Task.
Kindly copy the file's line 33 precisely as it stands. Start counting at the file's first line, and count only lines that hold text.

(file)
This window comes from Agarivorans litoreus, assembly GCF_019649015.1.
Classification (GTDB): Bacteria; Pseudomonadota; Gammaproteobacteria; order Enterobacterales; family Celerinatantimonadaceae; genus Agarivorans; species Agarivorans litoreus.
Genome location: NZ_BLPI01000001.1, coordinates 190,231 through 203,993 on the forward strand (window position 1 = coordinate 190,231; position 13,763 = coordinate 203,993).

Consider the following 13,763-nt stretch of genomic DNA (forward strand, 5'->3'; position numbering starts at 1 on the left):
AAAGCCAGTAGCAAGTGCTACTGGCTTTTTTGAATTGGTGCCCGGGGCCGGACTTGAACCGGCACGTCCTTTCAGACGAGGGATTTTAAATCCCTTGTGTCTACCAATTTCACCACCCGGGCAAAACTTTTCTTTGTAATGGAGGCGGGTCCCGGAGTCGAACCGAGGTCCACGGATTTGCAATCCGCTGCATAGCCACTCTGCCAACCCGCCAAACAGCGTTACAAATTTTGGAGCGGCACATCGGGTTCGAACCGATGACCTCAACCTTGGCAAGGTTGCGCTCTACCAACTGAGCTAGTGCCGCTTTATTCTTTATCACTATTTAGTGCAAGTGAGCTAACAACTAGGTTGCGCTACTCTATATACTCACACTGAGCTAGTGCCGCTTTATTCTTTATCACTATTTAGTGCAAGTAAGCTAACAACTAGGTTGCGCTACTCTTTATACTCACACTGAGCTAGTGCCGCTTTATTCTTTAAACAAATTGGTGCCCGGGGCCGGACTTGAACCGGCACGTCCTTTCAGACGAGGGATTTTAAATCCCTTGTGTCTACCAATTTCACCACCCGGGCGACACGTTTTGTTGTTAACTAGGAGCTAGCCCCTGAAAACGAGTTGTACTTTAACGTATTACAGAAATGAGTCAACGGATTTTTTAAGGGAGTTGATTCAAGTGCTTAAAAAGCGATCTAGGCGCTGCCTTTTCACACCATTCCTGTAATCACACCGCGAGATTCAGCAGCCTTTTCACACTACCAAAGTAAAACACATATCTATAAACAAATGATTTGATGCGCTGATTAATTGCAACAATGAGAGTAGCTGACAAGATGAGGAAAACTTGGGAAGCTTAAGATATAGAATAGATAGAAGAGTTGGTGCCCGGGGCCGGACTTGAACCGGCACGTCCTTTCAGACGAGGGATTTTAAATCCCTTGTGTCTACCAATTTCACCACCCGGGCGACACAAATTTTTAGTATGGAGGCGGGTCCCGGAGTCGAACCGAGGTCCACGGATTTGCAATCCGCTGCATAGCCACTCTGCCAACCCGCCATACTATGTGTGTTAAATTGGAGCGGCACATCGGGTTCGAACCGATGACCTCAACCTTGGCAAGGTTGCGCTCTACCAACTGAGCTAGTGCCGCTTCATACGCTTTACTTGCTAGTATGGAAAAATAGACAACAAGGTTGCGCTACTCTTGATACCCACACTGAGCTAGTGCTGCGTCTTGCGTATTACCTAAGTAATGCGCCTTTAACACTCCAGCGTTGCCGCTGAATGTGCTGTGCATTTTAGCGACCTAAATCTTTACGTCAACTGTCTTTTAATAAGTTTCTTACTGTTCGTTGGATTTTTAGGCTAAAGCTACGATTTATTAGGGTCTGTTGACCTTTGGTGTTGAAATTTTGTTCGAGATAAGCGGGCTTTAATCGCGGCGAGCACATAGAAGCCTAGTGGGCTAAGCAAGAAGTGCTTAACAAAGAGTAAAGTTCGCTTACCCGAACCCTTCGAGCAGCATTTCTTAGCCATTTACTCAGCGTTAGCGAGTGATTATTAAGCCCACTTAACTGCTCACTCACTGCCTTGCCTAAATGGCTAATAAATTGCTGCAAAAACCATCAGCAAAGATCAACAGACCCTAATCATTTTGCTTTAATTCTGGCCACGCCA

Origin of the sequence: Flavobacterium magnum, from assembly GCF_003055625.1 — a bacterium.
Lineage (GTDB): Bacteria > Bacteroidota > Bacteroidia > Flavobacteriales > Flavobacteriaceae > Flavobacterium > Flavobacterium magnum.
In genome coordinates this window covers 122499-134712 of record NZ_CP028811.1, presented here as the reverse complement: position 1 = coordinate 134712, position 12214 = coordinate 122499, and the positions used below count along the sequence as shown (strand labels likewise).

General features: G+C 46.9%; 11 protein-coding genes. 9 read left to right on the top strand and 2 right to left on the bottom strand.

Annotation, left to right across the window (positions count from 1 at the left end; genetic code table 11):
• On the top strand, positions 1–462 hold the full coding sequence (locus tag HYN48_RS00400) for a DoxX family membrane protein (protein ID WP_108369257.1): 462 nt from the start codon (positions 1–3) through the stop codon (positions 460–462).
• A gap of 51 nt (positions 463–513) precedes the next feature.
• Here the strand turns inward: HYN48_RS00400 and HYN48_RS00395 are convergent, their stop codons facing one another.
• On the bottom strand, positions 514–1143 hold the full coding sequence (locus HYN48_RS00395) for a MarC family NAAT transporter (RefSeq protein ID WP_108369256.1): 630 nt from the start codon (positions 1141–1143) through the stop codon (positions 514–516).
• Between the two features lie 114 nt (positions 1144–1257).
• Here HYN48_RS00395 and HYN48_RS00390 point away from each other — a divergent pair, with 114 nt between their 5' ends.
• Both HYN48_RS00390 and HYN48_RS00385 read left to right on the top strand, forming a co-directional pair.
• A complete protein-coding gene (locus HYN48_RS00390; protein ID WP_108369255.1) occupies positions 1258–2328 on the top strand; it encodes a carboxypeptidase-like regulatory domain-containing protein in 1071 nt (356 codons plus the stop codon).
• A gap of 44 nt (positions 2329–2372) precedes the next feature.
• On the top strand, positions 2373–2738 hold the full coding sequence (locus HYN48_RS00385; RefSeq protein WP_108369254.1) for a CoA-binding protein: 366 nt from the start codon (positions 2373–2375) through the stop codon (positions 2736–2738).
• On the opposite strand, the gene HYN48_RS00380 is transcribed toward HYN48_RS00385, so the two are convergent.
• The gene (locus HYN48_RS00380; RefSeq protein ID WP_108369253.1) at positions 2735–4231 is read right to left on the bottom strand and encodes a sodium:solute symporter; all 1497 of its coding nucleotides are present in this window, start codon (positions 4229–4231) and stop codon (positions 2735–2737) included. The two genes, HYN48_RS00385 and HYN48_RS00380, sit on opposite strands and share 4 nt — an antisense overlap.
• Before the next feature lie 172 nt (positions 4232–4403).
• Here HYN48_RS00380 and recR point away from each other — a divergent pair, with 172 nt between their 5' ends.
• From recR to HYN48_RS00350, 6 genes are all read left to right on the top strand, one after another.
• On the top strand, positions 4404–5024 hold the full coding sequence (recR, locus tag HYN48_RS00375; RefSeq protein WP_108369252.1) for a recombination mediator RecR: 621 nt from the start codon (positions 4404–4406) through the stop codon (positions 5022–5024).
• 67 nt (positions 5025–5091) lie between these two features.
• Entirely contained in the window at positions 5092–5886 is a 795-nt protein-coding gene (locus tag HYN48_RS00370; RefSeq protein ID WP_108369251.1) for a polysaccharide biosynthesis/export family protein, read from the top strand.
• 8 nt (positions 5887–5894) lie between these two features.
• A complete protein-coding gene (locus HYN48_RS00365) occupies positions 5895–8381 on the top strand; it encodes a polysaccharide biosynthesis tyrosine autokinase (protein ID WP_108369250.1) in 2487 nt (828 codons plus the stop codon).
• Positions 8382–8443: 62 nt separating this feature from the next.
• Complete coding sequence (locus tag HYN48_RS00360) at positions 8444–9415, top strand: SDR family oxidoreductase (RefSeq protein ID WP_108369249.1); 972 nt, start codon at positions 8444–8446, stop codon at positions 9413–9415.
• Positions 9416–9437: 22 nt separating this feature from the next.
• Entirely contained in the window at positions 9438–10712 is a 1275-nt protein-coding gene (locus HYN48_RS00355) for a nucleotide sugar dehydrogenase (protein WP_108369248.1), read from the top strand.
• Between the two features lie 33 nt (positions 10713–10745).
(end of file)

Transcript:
• Positions 9416–9437: 22 nt separating this feature from the next.